Habakkuk on high places

[Warning: In this post I write on some verses in the book Habakkuk, which means that I am already over my head. I am no biblical scholar or minor prophet exegete. These are merely “personal response” reflections on some verses already well known by many others. Continue reading at your own risk.]

A sense of entitlement is as old as human beings, but it seems fair to say that we tend to have that sense more so these days than did our ancestors (though I do not want to create a false view of the past either). We live in a world where we expect many things to come our way, not merely because we are optimists, but because we feel we deserve them. Our society reflects this attitude on many levels. What disturbs me most is how much I find this tendency in myself.

From my limited observations I would say popular Christianity in America is no different in this regard. Christians today, like their non-Christian counterparts, feel entitled just as much as anyone. For many, it would seem, that sense of entitlement gets baked into their (should I say our?) theology. It’s not just a matter of hope, rather it gets expressed in may subtle ways that fundamentally come from the position that if one is a Christian then one’s life will go well. We might laugh at the idea of “come to Jesus and you will become wealthy,” but we often believe exactly that with only minor changes in the verbiage. We substitute happiness or health for the word wealth. We assume that our marriages and our children must turn out right because we are Christians doing what Christians are supposed to do. It is not only a life of Christian principles for living, but a life of blessings.

But I am shaken by these verses in Habakkuk chapter three:

17 Though the fig tree should not blossom
         And there be no fruit on the vines,
         Though the yield of the olive should fail
         And the fields produce no food,
         Though the flock should be cut off from the fold
         And there be no cattle in the stalls,
18 Yet I will exult in the LORD,
         I will rejoice in the God of my salvation.
19 The Lord GOD is my strength,
         And He has made my feet like hinds’ feet,
         And makes me walk on my high places.

How am I to take this? Why should Habakkuk, when all has been taken away, exult in the Lord or rejoice in God? Think about the words: The fig tree not blossoming, no fruit growing on the vines, no olive oil, to food from the field, no flocks, no cattle; in essence no ability to sustain life, to provide for one’s family, one’s children. It is a picture of poverty, destitution, and hopelessness. And yet, Habakkuk still looks to God, not because God will be his strength, but is his strength. Habakkuk is walking surefooted on high places. In his suffering he is lifted up. God has not left him, not abandoned him, nor forsaken him. God is still good.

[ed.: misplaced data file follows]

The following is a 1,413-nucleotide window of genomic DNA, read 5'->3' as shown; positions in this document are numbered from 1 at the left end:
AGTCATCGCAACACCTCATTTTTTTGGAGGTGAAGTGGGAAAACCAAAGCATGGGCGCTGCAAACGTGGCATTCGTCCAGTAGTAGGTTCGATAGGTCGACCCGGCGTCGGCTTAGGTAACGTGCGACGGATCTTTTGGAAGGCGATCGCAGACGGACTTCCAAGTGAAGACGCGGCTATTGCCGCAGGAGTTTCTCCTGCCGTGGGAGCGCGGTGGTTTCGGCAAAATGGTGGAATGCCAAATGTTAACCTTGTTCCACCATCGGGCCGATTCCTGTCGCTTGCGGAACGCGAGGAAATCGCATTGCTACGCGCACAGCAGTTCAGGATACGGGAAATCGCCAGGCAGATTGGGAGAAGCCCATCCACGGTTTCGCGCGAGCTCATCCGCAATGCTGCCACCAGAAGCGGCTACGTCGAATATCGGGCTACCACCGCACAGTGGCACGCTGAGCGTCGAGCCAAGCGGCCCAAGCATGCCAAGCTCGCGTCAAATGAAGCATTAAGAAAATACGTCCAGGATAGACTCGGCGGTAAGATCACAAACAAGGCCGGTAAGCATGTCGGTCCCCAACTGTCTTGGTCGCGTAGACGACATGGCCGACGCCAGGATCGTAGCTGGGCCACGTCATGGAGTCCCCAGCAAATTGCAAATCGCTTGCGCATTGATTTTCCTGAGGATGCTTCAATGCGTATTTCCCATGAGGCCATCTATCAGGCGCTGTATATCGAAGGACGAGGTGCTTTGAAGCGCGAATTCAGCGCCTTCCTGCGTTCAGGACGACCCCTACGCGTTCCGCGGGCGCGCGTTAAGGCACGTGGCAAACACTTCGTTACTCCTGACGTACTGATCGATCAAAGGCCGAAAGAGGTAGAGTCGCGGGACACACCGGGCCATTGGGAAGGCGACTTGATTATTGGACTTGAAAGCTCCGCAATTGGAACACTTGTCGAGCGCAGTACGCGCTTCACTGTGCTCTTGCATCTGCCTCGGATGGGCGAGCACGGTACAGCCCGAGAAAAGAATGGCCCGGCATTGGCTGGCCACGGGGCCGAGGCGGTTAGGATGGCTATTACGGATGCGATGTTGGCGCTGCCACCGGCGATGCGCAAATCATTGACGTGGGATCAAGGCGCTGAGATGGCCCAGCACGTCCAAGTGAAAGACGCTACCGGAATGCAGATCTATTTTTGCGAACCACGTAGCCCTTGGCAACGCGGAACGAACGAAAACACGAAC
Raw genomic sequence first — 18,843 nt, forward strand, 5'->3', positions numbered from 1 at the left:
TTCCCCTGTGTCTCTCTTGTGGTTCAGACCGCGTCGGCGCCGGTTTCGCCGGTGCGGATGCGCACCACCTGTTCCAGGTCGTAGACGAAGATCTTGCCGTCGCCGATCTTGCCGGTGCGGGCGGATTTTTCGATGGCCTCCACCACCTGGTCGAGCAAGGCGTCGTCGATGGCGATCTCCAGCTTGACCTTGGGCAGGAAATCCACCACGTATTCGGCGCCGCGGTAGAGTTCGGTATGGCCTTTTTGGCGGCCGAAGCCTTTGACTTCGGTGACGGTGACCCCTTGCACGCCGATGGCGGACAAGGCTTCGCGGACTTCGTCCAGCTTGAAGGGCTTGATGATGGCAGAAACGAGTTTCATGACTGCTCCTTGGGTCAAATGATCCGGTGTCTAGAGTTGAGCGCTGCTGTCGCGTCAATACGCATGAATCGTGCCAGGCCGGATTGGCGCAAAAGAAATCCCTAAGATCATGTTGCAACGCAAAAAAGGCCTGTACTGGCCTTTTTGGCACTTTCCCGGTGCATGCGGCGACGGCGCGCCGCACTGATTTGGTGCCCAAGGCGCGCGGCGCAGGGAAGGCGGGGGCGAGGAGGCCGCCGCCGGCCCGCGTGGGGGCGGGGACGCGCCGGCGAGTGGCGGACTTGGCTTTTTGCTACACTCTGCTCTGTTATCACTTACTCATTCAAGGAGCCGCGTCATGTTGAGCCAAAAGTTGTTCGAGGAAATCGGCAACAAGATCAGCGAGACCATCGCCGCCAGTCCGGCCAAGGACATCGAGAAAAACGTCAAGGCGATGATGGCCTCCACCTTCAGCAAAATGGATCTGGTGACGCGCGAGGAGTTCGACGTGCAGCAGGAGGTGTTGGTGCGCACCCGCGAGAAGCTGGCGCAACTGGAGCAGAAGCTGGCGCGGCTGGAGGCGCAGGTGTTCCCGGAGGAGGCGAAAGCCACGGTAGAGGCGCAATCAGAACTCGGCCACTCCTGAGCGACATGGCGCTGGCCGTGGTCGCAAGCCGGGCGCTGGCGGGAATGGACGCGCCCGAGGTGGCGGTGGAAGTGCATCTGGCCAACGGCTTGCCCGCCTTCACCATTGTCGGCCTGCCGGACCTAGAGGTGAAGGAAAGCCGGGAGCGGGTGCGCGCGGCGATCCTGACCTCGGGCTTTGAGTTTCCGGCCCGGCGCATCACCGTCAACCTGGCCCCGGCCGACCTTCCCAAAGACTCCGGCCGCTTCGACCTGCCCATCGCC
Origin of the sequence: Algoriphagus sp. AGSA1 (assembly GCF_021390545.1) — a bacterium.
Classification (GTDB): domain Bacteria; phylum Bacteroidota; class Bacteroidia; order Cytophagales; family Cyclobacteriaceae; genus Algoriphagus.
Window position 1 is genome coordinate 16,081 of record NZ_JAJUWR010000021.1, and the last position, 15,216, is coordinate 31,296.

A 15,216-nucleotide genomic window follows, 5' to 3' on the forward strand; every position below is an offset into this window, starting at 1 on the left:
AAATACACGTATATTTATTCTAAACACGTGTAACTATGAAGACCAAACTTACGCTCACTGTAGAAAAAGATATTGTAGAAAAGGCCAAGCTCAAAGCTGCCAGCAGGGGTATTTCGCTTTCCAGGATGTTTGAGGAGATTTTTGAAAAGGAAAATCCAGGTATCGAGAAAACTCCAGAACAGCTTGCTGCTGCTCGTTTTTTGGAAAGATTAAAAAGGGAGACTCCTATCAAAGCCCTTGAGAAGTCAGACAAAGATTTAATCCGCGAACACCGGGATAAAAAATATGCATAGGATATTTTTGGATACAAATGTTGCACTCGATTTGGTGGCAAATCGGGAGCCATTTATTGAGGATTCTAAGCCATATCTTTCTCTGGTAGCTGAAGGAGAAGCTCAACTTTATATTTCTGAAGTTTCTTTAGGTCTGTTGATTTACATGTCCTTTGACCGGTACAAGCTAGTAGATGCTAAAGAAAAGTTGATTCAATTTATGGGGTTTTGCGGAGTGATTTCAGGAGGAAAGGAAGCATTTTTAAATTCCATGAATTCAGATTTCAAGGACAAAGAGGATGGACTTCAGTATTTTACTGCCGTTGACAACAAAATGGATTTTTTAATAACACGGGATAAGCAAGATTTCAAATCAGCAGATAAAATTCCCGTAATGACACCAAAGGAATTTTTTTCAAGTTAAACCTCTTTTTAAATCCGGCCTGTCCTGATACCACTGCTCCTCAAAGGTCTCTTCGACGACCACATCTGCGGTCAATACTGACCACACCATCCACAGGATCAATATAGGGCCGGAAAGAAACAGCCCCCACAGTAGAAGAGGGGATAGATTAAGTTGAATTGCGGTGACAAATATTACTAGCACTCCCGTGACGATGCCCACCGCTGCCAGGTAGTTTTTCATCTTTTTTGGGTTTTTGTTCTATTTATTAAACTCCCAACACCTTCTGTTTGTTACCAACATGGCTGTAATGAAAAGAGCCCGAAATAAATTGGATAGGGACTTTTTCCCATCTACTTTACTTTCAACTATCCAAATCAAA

Habakkuk does not appear to have a sense of entitlement. He would not, I dare say, be a popular hero to many today who claim the moniker “Christian.” I doubt he would be able to build a successful mega-church or be the “President’s pastor.” I sense that most would turn away from him, even those who religiously read the Bible cover to cover every year and have seen these words before. My comments may be harsh, but they come from my understanding that the gate is narrow that leads to salvation. Fortunately, many would not turn away. I hope to God neither would I.

I cannot say I fully get what Habakkuk is proclaiming. I think I understand it. I believe I know what he means and can see in his words profound truth. But I am good at deceiving myself. If I am honest I know I live my life thinking that these words are for others. I will not suffer destitution I say to myself. And if I do, surely I will cling to “the God of my salvation.” Will I? Will you? There is no telling, not really, until we are there in the midst of it. If I have a strong sense of entitlement then clinging to God in either the hurricane of suffering or the slow torture-rack of trials will be that much harder.

A question I have is what are these hind’s feet and these high places? In much of the Bible the idea of high places have to do with the erecting of altars for worship. Usually these high places are for pagan worship and are to be avoid or torn down by the Israelites. I don’t think that’s what Habakkuk has in mind here. In Psalm 18:33, David says: